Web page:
2009 • $34.00 • 302 pp • paper
Tags: Legal History
This is a book of biographical essays on lawyers and other individuals whose careers intertwined with law, public policy and politics. This collection of essays may especially appeal to many readers who may be daunted by huge biographical tomes, and who thereby welcome shorter works that convey much of the essence and flavor of prominent personalities and their careers. People covered include: William Beveridge (founder of the welfare state); Tommy Corcoran & Ben Cohen (key aides to FDR); Dwight Eisenhower; Felix Frankfurter; Averell Harriman; Pat Moynihan; Belle Moskowitz (key aide to Al Smith); Kenny O’Donnell (key aide to JFK); Bayard Rustin (key aide to Martin Luther King); Adlai Stevenson; Joe Tumulty (key aide to Woodrow Wilson); the Wright Brothers; and others.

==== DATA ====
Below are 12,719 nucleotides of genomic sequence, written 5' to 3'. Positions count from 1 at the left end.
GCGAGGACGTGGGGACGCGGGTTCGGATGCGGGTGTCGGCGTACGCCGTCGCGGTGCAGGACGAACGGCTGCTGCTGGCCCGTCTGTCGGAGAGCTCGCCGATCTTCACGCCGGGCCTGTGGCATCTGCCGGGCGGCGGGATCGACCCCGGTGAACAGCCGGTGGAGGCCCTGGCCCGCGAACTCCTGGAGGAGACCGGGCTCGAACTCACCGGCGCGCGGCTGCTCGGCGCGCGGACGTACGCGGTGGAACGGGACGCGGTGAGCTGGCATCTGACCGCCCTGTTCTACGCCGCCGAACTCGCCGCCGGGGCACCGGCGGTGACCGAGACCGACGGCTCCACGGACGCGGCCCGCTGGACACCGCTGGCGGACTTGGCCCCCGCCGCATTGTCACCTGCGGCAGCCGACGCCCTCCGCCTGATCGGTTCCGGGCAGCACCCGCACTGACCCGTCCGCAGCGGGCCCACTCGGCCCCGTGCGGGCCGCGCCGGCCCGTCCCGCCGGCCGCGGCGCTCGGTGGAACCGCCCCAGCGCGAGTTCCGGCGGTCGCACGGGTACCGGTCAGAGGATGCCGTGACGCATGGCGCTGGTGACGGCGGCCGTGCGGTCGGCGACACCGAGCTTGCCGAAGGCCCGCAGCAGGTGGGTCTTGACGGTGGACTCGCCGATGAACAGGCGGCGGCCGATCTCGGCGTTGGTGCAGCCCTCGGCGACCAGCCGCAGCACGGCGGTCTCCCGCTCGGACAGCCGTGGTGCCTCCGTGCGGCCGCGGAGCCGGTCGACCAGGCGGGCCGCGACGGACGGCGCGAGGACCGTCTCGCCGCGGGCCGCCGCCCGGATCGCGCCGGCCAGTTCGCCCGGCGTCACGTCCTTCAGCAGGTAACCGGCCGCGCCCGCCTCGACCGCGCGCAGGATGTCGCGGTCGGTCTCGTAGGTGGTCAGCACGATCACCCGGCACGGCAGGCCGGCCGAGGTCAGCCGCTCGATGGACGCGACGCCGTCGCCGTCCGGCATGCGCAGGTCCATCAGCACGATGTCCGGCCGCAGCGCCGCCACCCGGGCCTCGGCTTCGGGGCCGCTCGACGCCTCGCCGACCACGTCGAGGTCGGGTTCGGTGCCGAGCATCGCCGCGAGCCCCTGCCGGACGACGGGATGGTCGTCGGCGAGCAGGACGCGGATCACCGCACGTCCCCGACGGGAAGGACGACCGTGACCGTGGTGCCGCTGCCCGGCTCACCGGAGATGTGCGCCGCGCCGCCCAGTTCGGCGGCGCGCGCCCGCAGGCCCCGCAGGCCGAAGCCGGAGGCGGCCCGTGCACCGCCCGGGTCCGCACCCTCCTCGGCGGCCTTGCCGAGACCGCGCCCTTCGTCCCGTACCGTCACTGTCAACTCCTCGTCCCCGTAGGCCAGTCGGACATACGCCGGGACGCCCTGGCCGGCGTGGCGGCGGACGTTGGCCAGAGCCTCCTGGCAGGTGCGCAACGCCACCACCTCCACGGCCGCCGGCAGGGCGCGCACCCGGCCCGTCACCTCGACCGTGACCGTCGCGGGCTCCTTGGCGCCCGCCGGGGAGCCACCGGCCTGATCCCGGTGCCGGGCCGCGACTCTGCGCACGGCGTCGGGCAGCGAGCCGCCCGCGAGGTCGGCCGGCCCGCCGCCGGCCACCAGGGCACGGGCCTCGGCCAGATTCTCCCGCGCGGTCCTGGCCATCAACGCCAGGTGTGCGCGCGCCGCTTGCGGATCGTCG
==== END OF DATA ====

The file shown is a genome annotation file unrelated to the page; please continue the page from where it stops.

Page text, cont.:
“The essays were a great pleasure to read, and not only because they make interesting and well-founded points about historical materials. More important, they reflect the sort of general culture which is these days, alas, all too seldom brought to bear on scholarship. We have become so narrowly professional that I sometimes despair of carrying on a communication across disciplinary lines. This is something which the O’Connells clearly understand how to do.” — Stanley Katz, Princeton University, President-Emeritus, American Council of Learned Societies“The authors are brothers, one in public administration and the other a lawyer. But there are no signs of sibling rivalry; indeed, the seamlessness of the style might suggest they are twins rather than mere siblings. As to the subjects, they include, among others, Truman Capote, Winston Churchill, Karl Marx, the Wright brothers, and the authors' evident favourite Daniel Patrick Moynihan. Wisely, the authors seize on defining movements, e.g., the Wright brother's patient and thoughtful contributions to aeronautics set against their litigation to prevent anyone else from profiting from their work. The authors' forewood says that history is the most enjoyable reading and that biography is the most enjoyable form of history. These essays do nothing to contradict that claim.” — Alan Ryan, Oxford University, frequent contributor to The New York Review of Books“It's daunting to imagine an author tackling Winston Churchill and Bayard Rustin, JFK aide Kenny O'Donnell and New Deal uberlawyer Tommy Corocoran, in the same pages, but the O'Connell brothers have done it in this intriguing collection of historical essays. The subjects are people of achievement across two continents, famous and less so, who shared a passion for power and service in law, government and politics. The authors offer no overarching theme to connect them, but give their readers plenty of grist to construct one of their own. Read, absorb and enjoy.” — Margaret Warner, PBS Newshour